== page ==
The 1992 sophomore album from the Bay Area punk trio found them transitioning from the poppier sound of 1990’s Unfun to something darker, grittier, more experimental, and even smarter. This remastered 20th Anniversary reissues appends a couple of bonus tracks to Jawbreaker’s ragged call to arms.
They never became a household name and people still think Face to Face or some shitty „pop punk” band wrote „Chesterfield King”, but Jawbreaker were a huge deal for a lot of people. I remember driving from New Brunswick, N.J., to Philadelphia to bring my girlfriend a promo cassette copy of Dear You, the group’s 1995 post-Green Day major label debut. It had arrived a day earlier at the record store where I worked, and I thought she’d want to hear it. I got out of the van, showed it to her; she tossed it on the ground, smashed it under her foot. Around that same time, a guy I knew from local basement shows, came into the record store, pointed to the tattoo of the Jawbreaker logo on his arm, and shook his head. He had tears in his eyes.
This was a band the underground didn’t want to lose, at a time when commerce wasn’t so closely intertwined with everyday listening experiences. Formed while they were students at NYU, the trio of vocalist/guitarist Blake Schwarzenbach, bassist Chris Bauermeister, and drummer Adam Pfahler relocated to Los Angeles and released their debut, Unfun, in 1990 (it was reissued by Blackball in 2010). Unfun was a good (very fun) record, a solid dose of early 90s emotional, literate punk that established the raw-voiced Schwarzenbach as an underground hero. The band went on the so-called „Fuck 90” tour with Econochrist that summer and broke up, but managed to get back together, relocate to San Francisco, and record 1992’s Bivouac.
The record found them experimenting, and pushing into deeper, angrier, heavier (and headier) waters. People cite 1994’s Steve Albini-helmed 24 Hour Revenge Therapy, which showed up after they played some shows in 1993 with Nirvana, as the group’s pre-major label masterpiece. But Bivouac has always held a special place for me. It’s their darkest collection, a sprawling, shaggy-dog set that found them transitioning from the cleaner, calmer Unfun to something grittier, wilder, and smarter. Bivouac was a ragged call to arms, 24 Hour Revenge Therapy an ambitious offering within that newer space they’d created.
Bivouac also includes one of their most beloved songs, „Chesterfield King”, a poppy anthem a lot of people saw themselves in. It was a perfect punk vignette. In just about four minutes Schwarzenbach sets a scene („We stood in your room and laughed out loud/ Suddenly the laughter died and we were caught in an eye to eye/ We sat on the floor and did we sit close”) as vivid as good fiction. One of his gifts was finding a way to present specific, personal details („Held your hand and watched TV and traced the little lines along your palms”) and make them feel universal. So, here, when the protagonist cuts out to catch his breath and ends up sharing smokes and thoughts with a toothless woman in a 7-11 parking lot, you sort of remember this happening to you, too.
But it’s not all love and lovesickness. From opener „Shield Your Eyes” („There was a sun once/ It lit the whole damn sky/ It kept everything alive”) onward this is an apocalyptic record filled with bigger kinds of searches, depression, and dirt. You get that soul sickness in „P.S. New York Is Burning”, „Parabola”‚s „I saw myself in someone else and hated them,” and „Like a Secret”‚s request: „Don’t talk me down from here/ Let me fly this kite without a string.” It shows up clearest, and more impressively, in the 10-minute closing title track’s search for meaning: „I’m lonely/ I’m an only/ I learned to put on airs/ I needed them to breathe/ Today I wake up.” Here, Schwarzenbach sets an earth clawing scene („I dug my fingers in the earth/ I drew pictures of my pain/ They were so pretty”) punctuated by feedback, noise, and the singer’s howling of the album title, a shout that hurts and brings down the shelter he’s place around himself. It’s a call for help, though one that doesn’t need to be answered. You get the sense that it’s the act itself that mattered most.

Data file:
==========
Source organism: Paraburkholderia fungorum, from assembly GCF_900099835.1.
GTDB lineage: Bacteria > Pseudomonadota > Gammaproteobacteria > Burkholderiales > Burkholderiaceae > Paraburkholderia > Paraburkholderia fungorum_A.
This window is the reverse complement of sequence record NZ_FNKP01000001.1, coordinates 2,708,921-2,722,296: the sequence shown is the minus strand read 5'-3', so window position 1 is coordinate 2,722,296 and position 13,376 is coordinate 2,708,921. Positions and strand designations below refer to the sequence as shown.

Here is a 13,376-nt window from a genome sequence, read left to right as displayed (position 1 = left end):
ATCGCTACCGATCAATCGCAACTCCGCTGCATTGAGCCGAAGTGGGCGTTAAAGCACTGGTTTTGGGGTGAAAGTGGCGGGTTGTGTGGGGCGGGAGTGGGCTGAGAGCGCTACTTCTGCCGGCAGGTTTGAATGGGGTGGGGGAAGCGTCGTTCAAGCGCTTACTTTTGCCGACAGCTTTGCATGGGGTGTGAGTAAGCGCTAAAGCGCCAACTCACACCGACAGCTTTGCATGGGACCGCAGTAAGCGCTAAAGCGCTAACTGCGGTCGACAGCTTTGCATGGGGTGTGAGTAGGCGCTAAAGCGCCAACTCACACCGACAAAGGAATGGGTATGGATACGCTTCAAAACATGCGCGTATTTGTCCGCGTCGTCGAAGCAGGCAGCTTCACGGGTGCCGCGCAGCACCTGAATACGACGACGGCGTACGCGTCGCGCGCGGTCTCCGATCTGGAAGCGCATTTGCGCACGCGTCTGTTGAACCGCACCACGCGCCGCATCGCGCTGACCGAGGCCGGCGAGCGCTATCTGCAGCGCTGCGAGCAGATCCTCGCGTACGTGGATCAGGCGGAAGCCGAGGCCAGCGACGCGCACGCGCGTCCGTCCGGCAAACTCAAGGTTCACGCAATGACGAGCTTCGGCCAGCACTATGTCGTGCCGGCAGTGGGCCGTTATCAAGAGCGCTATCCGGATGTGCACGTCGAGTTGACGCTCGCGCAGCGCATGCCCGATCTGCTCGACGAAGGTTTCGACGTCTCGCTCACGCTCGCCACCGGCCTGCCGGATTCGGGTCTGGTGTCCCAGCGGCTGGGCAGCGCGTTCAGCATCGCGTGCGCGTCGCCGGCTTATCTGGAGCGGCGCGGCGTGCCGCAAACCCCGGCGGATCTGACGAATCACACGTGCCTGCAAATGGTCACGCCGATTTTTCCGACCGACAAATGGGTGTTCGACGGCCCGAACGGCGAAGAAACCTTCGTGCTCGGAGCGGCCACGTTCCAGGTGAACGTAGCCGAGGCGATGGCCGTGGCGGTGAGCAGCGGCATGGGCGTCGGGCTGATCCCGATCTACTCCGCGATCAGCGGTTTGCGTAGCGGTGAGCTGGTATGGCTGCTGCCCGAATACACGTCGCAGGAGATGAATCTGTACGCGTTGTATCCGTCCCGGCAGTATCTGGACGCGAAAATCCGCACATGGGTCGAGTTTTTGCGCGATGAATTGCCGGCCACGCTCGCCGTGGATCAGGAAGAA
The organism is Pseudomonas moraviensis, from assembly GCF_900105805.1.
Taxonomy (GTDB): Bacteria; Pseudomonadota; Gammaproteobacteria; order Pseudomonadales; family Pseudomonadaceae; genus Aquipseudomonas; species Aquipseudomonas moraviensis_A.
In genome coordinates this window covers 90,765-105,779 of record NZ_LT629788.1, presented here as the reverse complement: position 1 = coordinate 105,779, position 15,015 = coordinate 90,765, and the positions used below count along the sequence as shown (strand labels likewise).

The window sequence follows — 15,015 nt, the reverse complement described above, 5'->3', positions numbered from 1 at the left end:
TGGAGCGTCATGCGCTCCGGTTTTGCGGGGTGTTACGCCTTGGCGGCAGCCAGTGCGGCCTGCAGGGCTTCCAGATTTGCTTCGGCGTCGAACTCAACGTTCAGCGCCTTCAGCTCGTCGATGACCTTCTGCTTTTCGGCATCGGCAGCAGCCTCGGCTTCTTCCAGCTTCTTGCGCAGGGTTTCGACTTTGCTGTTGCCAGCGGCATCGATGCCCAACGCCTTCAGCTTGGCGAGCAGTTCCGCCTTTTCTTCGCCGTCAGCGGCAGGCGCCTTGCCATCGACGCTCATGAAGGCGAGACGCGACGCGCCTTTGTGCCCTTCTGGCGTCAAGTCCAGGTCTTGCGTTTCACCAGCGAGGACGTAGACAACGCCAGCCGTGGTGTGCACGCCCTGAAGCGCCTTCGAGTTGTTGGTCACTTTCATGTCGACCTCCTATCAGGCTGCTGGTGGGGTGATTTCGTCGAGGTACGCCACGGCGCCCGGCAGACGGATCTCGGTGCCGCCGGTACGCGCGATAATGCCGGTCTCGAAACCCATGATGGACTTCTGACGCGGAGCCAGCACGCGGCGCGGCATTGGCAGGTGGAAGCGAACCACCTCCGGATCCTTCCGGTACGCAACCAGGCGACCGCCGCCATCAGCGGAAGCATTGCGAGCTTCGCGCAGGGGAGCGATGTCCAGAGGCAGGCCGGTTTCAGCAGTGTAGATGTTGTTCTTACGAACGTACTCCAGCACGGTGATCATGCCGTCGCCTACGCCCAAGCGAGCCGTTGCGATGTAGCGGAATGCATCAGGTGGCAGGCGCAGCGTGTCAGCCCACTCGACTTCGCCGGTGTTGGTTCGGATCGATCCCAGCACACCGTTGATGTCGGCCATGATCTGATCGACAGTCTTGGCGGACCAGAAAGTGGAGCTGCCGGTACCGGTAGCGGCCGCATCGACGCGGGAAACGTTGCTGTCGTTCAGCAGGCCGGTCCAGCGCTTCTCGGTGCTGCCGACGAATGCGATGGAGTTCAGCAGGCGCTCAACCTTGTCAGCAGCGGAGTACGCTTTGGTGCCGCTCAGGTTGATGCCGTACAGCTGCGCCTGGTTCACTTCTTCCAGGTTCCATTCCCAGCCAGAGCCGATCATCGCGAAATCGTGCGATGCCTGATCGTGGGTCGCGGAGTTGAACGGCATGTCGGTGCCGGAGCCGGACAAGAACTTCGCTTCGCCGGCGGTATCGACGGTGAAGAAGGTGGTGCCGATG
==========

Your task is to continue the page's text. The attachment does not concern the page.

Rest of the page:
Biouvac‚s 20th Anniversary CD reissue, remastered by John Golden from the original tapes, includes songs from the original studio sessions: „Ache”, which showd up on 24 Hour Revenge Therapy, and „Peel It the Fuck Down”, which appeared on the 2002 compilation Etc. Like the original 1992 CD, this version includes the four-songs that appeared on the 1992 Chesterfield King 12″: „Tour Song”, „Face Down”, „You Don’t Know”, and „Pack It Up”. For those who followed the band at the time, those tracks have always felt as much a part of the tracklisting as the 9-song vinyl version. (Fittingly, Blackball has also reissued the 9-song Bivouac and Chesterfield King 12″ on vinyl for the first time in years.)
One of those Chesterfield King tracks, „Tour Song”, ends with the line: „Every little thing must go wrong.” But, the truth is, despite things not working out exactly as planned, everything did not go wrong. People were angry when Schwarzenbach had painful polyps removed from his vocal chords and were ready to riot when, later, he cleaned up his vocal sound for Dear You. That record didn’t sell well enough according to DGC standards, Jawbreaker never became the next Nirvana or Green Day, and in 1996 the group called it quits. But, in retrospect, Dear You was the right record for the band to make. (It’s a great album, just not the one you wanted to hear when you were 21 and navigating a close-knit underground that hadn’t dealt with this sort of thing firsthand.) So, yeah, Jawbreaker may have grown up before we were ready for them to grow up, but their music has managed to age especially well. It feels as vital now as it did two decades ago.